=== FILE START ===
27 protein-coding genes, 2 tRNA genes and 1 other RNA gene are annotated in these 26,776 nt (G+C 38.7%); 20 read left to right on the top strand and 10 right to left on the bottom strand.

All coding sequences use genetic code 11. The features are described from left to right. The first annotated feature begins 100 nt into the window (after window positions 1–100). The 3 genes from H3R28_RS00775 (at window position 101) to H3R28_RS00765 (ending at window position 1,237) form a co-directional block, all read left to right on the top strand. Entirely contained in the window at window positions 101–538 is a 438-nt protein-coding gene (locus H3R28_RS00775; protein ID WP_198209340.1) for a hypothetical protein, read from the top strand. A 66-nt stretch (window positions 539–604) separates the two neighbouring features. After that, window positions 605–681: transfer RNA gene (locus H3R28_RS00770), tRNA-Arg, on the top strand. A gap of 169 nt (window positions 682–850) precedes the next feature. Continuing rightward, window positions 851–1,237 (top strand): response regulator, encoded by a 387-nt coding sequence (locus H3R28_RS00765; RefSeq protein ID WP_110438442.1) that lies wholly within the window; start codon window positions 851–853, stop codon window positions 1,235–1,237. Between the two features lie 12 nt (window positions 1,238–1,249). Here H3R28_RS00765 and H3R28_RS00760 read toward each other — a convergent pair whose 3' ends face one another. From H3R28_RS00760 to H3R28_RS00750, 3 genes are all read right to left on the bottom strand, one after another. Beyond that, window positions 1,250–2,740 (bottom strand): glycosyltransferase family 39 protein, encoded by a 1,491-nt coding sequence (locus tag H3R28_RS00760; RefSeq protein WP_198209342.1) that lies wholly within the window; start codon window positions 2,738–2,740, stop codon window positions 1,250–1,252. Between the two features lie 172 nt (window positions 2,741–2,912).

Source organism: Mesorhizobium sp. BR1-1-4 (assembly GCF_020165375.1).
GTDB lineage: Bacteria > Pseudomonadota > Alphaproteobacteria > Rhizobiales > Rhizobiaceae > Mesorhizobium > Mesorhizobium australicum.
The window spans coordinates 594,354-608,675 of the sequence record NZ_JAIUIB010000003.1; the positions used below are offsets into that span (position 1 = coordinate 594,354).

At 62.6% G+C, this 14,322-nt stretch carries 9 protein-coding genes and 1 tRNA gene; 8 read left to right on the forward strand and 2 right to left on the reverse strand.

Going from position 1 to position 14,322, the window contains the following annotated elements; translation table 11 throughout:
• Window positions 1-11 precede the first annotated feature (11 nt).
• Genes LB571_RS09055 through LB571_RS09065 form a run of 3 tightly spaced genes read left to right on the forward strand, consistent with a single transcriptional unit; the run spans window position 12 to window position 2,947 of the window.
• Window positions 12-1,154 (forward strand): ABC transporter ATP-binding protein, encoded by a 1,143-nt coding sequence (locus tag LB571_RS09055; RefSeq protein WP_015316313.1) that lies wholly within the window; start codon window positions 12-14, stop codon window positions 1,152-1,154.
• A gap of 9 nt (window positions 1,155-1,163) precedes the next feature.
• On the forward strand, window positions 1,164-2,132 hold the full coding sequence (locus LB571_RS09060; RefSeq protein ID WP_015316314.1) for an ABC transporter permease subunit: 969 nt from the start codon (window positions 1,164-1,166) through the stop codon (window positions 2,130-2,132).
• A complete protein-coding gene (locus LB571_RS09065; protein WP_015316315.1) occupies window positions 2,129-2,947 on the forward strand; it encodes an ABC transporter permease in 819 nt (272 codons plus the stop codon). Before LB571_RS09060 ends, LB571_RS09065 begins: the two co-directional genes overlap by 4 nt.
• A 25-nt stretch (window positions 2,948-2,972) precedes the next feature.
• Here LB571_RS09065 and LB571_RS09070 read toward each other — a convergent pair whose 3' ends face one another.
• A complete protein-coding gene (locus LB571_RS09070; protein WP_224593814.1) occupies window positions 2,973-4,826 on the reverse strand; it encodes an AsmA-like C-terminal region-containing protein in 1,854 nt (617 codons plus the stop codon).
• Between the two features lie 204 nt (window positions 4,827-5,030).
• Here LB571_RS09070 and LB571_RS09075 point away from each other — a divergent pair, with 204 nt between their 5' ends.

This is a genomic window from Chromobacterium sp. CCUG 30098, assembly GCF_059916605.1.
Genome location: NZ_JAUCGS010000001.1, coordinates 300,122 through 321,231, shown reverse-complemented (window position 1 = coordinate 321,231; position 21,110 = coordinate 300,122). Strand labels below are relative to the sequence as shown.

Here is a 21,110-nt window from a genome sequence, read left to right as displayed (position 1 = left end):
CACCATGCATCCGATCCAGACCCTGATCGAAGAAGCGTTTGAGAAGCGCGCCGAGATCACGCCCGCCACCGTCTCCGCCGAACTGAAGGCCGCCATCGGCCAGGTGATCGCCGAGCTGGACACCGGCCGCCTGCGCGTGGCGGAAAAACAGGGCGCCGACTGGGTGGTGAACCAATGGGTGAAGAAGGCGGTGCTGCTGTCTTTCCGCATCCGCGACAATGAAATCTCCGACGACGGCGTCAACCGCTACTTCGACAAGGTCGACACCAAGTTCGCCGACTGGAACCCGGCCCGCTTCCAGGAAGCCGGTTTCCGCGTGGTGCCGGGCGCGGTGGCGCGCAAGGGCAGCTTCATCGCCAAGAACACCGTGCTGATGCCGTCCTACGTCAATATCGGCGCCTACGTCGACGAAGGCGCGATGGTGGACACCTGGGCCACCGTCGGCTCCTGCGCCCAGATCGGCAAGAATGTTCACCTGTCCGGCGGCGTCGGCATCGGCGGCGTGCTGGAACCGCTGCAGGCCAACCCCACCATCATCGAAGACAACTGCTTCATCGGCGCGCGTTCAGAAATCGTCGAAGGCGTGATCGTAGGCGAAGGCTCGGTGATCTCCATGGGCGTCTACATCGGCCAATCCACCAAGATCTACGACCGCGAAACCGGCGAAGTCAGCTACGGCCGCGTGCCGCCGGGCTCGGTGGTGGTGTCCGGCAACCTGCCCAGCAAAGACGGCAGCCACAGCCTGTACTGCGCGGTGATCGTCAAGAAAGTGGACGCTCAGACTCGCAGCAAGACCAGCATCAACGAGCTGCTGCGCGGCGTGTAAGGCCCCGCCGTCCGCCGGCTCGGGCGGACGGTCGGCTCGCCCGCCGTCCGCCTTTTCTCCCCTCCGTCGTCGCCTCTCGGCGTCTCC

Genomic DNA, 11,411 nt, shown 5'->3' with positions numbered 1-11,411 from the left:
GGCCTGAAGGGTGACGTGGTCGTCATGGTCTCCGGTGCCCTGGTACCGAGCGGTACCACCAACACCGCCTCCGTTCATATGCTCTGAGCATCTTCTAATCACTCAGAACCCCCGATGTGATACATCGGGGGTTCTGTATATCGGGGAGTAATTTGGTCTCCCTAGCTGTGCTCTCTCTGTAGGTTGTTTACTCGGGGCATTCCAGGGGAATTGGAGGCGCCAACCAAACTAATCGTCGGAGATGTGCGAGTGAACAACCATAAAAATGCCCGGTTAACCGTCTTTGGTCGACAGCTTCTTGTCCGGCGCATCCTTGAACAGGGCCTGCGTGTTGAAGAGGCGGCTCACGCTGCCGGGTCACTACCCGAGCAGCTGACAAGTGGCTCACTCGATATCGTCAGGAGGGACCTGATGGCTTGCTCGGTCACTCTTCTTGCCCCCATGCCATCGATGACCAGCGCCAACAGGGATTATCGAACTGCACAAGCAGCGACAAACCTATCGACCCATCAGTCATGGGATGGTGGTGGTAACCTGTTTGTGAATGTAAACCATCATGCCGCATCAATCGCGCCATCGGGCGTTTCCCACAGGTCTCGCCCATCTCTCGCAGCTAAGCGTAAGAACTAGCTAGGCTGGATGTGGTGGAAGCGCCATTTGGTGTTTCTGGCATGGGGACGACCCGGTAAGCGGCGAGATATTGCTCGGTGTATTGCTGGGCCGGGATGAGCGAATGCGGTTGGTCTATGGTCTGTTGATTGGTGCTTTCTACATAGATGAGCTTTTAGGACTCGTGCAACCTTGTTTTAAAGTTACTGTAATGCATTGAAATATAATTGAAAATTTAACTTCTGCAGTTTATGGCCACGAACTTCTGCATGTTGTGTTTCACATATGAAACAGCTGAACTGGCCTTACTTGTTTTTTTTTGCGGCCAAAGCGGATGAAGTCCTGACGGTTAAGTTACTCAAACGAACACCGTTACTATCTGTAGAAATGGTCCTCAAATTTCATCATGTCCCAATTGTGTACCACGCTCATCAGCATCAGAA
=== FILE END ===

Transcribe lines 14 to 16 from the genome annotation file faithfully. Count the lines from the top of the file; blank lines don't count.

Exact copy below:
• A 25-nt stretch (window positions 2,948-2,972) precedes the next feature.
• Here LB571_RS09065 and LB571_RS09070 read toward each other — a convergent pair whose 3' ends face one another.
• A complete protein-coding gene (locus LB571_RS09070; protein WP_224593814.1) occupies window positions 2,973-4,826 on the reverse strand; it encodes an AsmA-like C-terminal region-containing protein in 1,854 nt (617 codons plus the stop codon).